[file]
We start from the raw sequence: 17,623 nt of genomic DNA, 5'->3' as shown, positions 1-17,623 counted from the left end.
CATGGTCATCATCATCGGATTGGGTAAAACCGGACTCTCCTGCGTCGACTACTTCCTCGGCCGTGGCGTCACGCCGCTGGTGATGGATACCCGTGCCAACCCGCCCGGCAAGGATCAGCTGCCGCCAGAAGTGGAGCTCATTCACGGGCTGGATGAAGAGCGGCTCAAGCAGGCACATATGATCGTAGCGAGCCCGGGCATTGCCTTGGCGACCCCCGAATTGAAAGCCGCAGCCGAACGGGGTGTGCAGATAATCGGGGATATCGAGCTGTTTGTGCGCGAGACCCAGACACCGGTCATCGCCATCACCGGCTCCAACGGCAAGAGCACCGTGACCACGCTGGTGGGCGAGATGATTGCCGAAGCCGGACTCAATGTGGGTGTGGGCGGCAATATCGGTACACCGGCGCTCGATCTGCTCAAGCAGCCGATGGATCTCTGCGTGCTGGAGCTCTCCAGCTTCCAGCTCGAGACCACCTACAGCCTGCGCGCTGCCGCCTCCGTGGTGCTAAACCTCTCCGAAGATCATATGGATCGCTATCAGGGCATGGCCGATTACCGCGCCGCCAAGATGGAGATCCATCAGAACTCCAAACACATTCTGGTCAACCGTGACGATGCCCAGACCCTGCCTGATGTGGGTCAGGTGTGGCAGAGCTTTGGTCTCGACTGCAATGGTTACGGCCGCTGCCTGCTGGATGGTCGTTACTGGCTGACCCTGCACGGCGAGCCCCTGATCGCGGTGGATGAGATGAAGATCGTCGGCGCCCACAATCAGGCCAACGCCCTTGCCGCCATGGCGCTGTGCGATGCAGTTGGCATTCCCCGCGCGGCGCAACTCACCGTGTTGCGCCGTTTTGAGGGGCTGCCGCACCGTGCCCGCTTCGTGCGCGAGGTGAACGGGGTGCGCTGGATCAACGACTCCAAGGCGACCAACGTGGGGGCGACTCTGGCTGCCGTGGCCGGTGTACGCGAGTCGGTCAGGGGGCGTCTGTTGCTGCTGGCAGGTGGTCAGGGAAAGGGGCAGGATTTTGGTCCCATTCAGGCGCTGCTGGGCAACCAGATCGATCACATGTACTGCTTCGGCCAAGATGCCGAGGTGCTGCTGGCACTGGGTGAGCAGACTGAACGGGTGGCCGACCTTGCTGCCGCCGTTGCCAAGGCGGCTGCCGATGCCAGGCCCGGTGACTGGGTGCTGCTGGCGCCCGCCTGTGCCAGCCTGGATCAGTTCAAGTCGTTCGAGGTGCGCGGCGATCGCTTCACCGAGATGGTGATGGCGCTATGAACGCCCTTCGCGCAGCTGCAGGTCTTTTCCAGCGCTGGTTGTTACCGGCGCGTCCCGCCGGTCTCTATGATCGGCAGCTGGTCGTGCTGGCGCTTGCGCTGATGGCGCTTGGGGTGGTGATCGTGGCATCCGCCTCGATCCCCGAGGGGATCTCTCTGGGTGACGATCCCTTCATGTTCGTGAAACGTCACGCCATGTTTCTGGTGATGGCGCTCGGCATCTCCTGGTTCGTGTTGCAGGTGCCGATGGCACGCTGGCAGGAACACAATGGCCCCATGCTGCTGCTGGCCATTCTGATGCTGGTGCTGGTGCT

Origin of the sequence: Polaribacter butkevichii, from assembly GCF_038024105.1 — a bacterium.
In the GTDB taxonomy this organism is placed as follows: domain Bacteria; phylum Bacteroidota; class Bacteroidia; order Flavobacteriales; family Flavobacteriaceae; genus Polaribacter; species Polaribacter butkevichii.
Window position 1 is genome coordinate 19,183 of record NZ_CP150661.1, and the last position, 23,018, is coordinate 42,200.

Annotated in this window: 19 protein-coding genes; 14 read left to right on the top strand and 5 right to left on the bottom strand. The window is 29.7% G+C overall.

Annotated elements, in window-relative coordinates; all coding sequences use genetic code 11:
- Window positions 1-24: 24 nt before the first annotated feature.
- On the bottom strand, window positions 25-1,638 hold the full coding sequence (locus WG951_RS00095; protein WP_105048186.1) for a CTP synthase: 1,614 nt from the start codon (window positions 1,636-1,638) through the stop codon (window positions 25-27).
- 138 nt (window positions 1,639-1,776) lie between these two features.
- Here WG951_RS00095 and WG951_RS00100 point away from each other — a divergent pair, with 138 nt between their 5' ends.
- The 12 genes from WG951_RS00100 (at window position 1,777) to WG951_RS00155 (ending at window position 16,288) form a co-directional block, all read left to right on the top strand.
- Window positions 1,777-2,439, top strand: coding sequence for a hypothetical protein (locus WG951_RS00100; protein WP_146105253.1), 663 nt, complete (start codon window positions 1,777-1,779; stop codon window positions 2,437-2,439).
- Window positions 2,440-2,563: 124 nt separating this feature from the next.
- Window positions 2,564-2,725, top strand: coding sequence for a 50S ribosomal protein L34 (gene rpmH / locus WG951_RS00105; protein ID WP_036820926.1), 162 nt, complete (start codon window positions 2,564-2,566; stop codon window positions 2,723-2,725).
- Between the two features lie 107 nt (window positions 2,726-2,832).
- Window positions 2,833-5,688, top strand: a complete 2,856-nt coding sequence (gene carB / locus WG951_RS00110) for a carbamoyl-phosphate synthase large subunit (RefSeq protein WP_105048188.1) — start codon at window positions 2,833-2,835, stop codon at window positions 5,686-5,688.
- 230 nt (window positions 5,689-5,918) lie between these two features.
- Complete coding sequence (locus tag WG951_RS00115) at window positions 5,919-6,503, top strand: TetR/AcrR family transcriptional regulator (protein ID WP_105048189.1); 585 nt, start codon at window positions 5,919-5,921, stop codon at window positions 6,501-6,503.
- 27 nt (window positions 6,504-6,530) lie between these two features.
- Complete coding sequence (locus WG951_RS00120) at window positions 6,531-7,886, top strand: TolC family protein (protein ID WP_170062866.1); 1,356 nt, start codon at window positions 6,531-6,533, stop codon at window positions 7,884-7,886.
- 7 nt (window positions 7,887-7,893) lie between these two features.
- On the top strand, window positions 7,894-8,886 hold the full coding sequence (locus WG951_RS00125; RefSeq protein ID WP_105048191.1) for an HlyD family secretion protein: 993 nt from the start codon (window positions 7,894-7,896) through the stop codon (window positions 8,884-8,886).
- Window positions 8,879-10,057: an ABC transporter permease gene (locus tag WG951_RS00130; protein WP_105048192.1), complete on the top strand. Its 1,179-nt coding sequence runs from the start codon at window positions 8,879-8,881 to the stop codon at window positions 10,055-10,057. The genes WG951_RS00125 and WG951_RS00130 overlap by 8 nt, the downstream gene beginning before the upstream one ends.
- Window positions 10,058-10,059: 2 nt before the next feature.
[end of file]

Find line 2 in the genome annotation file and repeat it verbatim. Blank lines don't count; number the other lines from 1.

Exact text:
CATGGTCATCATCATCGGATTGGGTAAAACCGGACTCTCCTGCGTCGACTACTTCCTCGGCCGTGGCGTCACGCCGCTGGTGATGGATACCCGTGCCAACCCGCCCGGCAAGGATCAGCTGCCGCCAGAAGTGGAGCTCATTCACGGGCTGGATGAAGAGCGGCTCAAGCAGGCACATATGATCGTAGCGAGCCCGGGCATTGCCTTGGCGACCCCCGAATTGAAAGCCGCAGCCGAACGGGGTGTGCAGATAATCGGGGATATCGAGCTGTTTGTGCGCGAGACCCAGACACCGGTCATCGCCATCACCGGCTCCAACGGCAAGAGCACCGTGACCACGCTGGTGGGCGAGATGATTGCCGAAGCCGGACTCAATGTGGGTGTGGGCGGCAATATCGGTACACCGGCGCTCGATCTGCTCAAGCAGCCGATGGATCTCTGCGTGCTGGAGCTCTCCAGCTTCCAGCTCGAGACCACCTACAGCCTGCGCGCTGCCGCCTCCGTGGTGCTAAACCTCTCCGAAGATCATATGGATCGCTATCAGGGCATGGCCGATTACCGCGCCGCCAAGATGGAGATCCATCAGAACTCCAAACACATTCTGGTCAACCGTGACGATGCCCAGACCCTGCCTGATGTGGGTCAGGTGTGGCAGAGCTTTGGTCTCGACTGCAATGGTTACGGCCGCTGCCTGCTGGATGGTCGTTACTGGCTGACCCTGCACGGCGAGCCCCTGATCGCGGTGGATGAGATGAAGATCGTCGGCGCCCACAATCAGGCCAACGCCCTTGCCGCCATGGCGCTGTGCGATGCAGTTGGCATTCCCCGCGCGGCGCAACTCACCGTGTTGCGCCGTTTTGAGGGGCTGCCGCACCGTGCCCGCTTCGTGCGCGAGGTGAACGGGGTGCGCTGGATCAACGACTCCAAGGCGACCAACGTGGGGGCGACTCTGGCTGCCGTGGCCGGTGTACGCGAGTCGGTCAGGGGGCGTCTGTTGCTGCTGGCAGGTGGTCAGGGAAAGGGGCAGGATTTTGGTCCCATTCAGGCGCTGCTGGGCAACCAGATCGATCACATGTACTGCTTCGGCCAAGATGCCGAGGTGCTGCTGGCACTGGGTGAGCAGACTGAACGGGTGGCCGACCTTGCTGCCGCCGTTGCCAAGGCGGCTGCCGATGCCAGGCCCGGTGACTGGGTGCTGCTGGCGCCCGCCTGTGCCAGCCTGGATCAGTTCAAGTCGTTCGAGGTGCGCGGCGATCGCTTCACCGAGATGGTGATGGCGCTATGAACGCCCTTCGCGCAGCTGCAGGTCTTTTCCAGCGCTGGTTGTTACCGGCGCGTCCCGCCGGTCTCTATGATCGGCAGCTGGTCGTGCTGGCGCTTGCGCTGATGGCGCTTGGGGTGGTGATCGTGGCATCCGCCTCGATCCCCGAGGGGATCTCTCTGGGTGACGATCCCTTCATGTTCGTGAAACGTCACGCCATGTTTCTGGTGATGGCGCTCGGCATCTCCTGGTTCGTGTTGCAGGTGCCGATGGCACGCTGGCAGGAACACAATGGCCCCATGCTGCTGCTGGCCATTCTGATGCTGGTGCTGGTGCT